The amazing day has finally arrived: in your arms you hold the most precious package you could ever have hoped for.  She is perfect, swaddled securely in a blue and pink striped receiving blanket.  Her fuzzy little head is covered by a cozy knit cap, her tiny ears peek out from the bottom.  You study her every expression and feel that you could cover her plump cheeks with a thousand kisses.  You hold her close to your chest and feel her warmth against you and know with all of your heart that this little one can accomplish anything she wants in this great world.

As she grows you enjoy countless moments with her.  Sometimes you struggle, as all parents do, but regardless the journey is fulfilling.  You applaud her successes, ache over her heartbreak, and believe in her endlessly.  She is smart, capable and loved.  One day she shares her dreams for the future with you.  She has found what she is passionate about and has a bold vision for her life.  Your heart soars when you hear her dreams.

Then one day your sweet baby tells you that someone said no to her dreams.  Someone said she could not do it.  Someone said, "Be realistic."  What do you tell her? I imagine you tell her to pay no attention to that person.  You tell her she is capable and smart.  "Go after your dreams," you say.  You feel the heat of anger in your core with the idea that anyone would discourage her.  If only you could shield her and her dreams from the naysayers.  Even if you are not a parent, I am willing to wager you can imagine this scenario.  If you are a parent you can probably relate to the desire to protect the dreams of your children.  Now, what about your dreams?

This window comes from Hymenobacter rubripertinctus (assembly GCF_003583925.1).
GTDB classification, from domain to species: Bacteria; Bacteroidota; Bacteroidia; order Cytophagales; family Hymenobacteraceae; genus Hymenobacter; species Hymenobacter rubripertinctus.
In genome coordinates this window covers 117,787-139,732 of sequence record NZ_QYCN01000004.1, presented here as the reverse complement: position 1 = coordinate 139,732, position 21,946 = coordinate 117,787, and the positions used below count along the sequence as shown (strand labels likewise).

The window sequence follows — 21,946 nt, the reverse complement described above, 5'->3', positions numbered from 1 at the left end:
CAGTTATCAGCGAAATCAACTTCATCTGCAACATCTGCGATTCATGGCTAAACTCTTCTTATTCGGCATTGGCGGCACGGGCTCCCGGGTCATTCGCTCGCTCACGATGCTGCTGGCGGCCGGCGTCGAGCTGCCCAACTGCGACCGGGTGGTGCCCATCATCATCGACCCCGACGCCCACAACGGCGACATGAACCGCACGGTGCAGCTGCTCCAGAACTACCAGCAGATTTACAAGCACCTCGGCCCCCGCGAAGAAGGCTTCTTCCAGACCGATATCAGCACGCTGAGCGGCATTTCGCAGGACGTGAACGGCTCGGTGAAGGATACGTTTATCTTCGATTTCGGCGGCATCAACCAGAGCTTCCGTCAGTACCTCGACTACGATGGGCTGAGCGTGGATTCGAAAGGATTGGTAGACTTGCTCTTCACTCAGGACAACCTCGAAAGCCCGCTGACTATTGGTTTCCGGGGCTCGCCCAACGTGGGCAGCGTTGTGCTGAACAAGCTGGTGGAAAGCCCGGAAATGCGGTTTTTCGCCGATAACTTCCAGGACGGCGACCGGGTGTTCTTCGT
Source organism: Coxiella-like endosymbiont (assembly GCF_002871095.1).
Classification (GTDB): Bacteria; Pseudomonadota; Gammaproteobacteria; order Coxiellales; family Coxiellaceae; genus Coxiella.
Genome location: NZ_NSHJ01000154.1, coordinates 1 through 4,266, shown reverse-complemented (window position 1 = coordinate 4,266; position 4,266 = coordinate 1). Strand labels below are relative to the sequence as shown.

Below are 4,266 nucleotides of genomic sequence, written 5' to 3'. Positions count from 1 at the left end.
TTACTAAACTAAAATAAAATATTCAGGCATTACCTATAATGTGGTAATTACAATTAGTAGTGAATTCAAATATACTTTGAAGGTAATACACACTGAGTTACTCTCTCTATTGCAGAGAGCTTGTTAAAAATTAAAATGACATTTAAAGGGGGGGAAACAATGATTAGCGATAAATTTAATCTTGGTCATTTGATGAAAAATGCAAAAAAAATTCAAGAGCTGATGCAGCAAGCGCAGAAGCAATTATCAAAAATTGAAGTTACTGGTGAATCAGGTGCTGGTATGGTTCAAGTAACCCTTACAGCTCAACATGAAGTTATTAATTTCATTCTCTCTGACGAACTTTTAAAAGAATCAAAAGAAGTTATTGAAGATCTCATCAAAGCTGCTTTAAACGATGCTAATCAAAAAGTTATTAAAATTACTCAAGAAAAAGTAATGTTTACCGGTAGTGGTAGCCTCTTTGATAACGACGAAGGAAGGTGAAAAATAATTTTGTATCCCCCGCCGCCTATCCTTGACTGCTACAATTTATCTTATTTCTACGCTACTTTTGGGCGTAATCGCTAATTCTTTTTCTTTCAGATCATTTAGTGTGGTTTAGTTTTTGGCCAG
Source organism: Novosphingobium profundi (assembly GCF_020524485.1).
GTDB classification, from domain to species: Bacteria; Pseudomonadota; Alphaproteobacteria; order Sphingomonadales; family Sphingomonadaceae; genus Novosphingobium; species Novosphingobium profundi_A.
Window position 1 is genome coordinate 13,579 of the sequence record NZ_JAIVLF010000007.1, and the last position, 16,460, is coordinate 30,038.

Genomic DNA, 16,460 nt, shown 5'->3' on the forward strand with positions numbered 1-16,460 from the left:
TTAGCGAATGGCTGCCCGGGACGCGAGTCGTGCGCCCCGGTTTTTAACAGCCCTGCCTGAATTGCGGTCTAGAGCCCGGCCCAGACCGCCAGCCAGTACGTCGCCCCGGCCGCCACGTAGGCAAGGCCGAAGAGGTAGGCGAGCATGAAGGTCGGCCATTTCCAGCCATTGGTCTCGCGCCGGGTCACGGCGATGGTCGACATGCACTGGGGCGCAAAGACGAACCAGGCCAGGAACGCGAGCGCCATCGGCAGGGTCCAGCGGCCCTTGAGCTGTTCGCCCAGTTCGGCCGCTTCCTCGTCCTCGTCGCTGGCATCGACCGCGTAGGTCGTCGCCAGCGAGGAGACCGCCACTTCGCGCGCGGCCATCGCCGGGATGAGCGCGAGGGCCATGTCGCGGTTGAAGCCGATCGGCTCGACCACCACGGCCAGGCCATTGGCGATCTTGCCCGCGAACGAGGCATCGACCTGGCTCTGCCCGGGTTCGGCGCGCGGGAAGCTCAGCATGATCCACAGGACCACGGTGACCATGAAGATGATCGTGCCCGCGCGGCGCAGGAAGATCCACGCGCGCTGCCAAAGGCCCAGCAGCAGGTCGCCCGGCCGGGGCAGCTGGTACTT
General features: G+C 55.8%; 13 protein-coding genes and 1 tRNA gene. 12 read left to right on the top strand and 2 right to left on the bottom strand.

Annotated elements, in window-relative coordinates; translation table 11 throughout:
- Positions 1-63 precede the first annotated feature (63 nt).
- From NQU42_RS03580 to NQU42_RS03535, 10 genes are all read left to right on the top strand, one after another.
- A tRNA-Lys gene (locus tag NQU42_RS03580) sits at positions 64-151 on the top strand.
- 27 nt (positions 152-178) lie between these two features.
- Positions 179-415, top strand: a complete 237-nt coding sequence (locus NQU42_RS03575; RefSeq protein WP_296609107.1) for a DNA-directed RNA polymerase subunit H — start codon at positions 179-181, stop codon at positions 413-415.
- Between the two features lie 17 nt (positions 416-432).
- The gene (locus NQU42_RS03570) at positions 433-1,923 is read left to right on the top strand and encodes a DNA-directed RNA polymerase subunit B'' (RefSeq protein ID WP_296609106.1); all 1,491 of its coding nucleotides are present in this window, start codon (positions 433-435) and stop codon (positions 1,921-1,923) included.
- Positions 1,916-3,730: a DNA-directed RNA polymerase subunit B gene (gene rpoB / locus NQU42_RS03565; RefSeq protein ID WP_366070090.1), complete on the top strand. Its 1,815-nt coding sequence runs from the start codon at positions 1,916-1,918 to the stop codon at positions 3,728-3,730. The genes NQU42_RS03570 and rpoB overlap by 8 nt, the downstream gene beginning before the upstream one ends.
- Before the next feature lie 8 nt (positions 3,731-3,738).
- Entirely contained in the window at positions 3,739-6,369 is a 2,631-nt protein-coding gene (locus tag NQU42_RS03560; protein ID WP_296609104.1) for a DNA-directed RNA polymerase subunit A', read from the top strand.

So often as adults we put our dreams aside or let the negative thoughts of others get to us and we convince ourselves that we are not the capable smart people we actually are.  Naysayers unlock the door to our fears and then we pull the door wide open.  How is it that we allow our own dreams to be subject to the scrutiny of negative people in our lives, but the tiger in us emerges when we imagine anyone putting down the dreams of our children?

Imagine again that baby I described.  Envision her again, tiny fingers, bitty toes and a lifetime ahead of her- but this time she is you.  What do you tell her? Tell her to protect her dreams.  Tell her that she is smart and capable and that she should go for it.  Nevermind the naysayers, just envision the dream and go for it.  As you would for your child, protect your dreams.  Be selective about who you honor with the privilege of knowing those dreams.  Share your bold vision with those who support and nurture you.  Allow your dreams to flourish and thrive in the supportive environment they deserve.

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    Jennifer Loebel